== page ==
Being overinsured means you’re financial divorced from both the short-term cost and the impact of long-term health decisions.
In the healthcare debate, many people are calling for lower deductibles and richer coverage. You need to spend more to save more, they say. However, that’s not likely to reduce the healthcare slice of the gross domestic product pie. The same group tends to deride high-deductible plans, even as their enrollments top 21 million and use of health savings accounts grow. Their intentions stem partly from the lofty goal of protecting consumers from themselves. The oft-cited statistic from the Federal Reserve Board is that 40% of people can’t afford a $400 emergency with cash on hand. Yet, somehow everyone has iPhones.
The same report also found that “74% of adults said they were either doing okay or living comfortably in 2017.” The 40% statistic includes a portion of the 83 million people who are either on Medicaid or receive subsidies through the Affordable Care Act; that’s 25% of the total US population. Their out-of-pocket costs for healthcare will almost always be lower than those with employer-sponsored insurance. I don’t mean to be insensitive about personal finances or Pollyannish about what higher deductibles can do, but much of the critical $400 emergency fund can be lost to too much insurance. Low cost-sharing coverage offers no free lunch. Peace of mind aside, money spent on premiums is gone, and richer plans cost more than higher deductible plans.
What Is Insurance For?
Insurance compensates for a specific loss in exchange for a premium paid. It’s meant to protect against ruin. That’s why there is no oil change insurance or insurance for an overcooked steak. Great insurance is a backstop for risk, but it does not equal great health. In fact, social determinants of health (genetics, behavior, social, and environmental factors) account for an estimated 90% of the risk factors for a premature death.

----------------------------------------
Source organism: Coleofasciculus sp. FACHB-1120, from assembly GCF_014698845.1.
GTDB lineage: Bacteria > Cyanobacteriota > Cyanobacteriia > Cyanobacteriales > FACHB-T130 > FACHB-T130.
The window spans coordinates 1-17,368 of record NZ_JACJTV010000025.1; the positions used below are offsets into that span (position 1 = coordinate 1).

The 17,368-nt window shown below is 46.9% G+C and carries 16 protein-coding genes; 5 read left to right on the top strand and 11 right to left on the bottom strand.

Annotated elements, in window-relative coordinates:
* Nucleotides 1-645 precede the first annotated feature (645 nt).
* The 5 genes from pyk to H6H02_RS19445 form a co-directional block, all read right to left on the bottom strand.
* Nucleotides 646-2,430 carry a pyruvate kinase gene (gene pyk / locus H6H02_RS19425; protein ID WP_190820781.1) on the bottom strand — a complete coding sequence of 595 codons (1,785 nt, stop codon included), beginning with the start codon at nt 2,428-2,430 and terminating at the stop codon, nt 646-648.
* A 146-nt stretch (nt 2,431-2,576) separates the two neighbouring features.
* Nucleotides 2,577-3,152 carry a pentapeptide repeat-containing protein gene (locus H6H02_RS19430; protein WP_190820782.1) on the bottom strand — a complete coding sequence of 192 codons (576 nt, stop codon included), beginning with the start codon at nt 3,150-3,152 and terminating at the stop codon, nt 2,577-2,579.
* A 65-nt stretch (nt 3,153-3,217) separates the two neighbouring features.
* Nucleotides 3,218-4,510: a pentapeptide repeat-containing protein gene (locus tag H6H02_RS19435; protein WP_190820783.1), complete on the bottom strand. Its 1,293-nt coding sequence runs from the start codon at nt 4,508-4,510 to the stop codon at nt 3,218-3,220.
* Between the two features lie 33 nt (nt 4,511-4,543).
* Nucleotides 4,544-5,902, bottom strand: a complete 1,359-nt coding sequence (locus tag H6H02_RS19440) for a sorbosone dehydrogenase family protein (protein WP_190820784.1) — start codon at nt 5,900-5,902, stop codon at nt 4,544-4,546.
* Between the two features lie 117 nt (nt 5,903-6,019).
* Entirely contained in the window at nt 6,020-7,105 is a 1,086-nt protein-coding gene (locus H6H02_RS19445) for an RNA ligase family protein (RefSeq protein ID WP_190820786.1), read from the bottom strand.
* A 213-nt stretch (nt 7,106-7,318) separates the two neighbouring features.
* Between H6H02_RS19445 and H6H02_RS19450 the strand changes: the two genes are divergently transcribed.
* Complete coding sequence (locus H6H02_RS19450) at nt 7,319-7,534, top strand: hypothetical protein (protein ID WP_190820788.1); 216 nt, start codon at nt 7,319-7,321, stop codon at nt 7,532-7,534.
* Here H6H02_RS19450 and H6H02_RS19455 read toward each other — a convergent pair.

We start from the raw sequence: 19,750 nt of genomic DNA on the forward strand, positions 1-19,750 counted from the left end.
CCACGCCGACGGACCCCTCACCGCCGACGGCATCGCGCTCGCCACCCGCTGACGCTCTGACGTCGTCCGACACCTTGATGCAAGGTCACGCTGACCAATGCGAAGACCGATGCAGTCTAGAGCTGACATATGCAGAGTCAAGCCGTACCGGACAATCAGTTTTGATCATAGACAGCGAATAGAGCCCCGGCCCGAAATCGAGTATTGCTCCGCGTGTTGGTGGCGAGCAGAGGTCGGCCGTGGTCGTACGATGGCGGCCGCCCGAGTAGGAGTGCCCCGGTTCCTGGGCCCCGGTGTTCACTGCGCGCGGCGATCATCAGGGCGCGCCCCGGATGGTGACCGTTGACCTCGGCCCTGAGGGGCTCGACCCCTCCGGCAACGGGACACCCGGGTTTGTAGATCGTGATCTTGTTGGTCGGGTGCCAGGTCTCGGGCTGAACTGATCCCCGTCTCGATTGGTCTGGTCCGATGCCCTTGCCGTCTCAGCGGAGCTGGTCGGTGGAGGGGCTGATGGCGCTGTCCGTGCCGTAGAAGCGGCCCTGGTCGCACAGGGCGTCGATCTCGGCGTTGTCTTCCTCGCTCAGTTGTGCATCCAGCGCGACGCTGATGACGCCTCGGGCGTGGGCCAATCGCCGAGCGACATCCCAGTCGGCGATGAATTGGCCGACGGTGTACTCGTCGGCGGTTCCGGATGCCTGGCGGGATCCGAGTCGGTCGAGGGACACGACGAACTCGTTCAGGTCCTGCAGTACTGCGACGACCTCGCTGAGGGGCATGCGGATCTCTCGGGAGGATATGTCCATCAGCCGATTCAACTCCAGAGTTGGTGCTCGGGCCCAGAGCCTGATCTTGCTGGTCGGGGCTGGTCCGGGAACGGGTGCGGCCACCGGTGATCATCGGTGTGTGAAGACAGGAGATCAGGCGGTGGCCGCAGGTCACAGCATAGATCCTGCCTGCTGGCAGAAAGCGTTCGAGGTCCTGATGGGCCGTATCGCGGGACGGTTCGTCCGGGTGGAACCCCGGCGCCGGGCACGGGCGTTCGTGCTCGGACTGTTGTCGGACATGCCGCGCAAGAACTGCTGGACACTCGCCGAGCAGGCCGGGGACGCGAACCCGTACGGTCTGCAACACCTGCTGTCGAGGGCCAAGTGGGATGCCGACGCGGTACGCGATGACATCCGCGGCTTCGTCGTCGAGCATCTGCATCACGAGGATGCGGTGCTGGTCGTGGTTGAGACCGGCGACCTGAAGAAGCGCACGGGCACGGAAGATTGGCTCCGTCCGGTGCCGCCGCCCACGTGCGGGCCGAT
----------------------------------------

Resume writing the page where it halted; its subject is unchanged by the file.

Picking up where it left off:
Unfortunately, the high-deductible health plans (HDHPs) took on the ugly euphemism of consumer direct health plans (CDHPs) and, understandably, brought suspicion. Despite branding issues, places like Harvard are setting up the high-deductible option to be the best choice for the 90% of people, even assuming one reaches his or her out-of-pocket maximum. The below chart shows the total employee spend (premiums plus copays) for 4 different healthcare claims scenarios.
HMO stands for health maintenance organization and POS for point of service
Too Much of a Good Thing
Being overinsured means you’re financial divorced from both the short-term cost and the impact of long-term health decisions. If I pay nothing for my blood pressure medicine, I’m less likely to control my blood pressure through diet and exercise. I’m also less likely to shop for medical care and more likely to have wasteful care. Past experience with a navigation and transparency company taught me that those with higher deductible plans were twice as likely to shop for coverage than those with lower deductible plans.
There are other angles worth considering. I recently wrote how over 30 years it can conservatively cost $45,000 to be overinsured. The very protection we buy can hurt our finances. Those with few or no assets are the most exposed to inflation since they have no hedge against rising prices. Those with the most delicate of finances, are also the ones who need to realize how much they could often save by having the right kind of insurance. Improved healthcare literacy and help with framing plan selection can bridge the gap, even if the impact is modest.
Insurance should be to protect against ruin. Like eating carbs, too much is not good.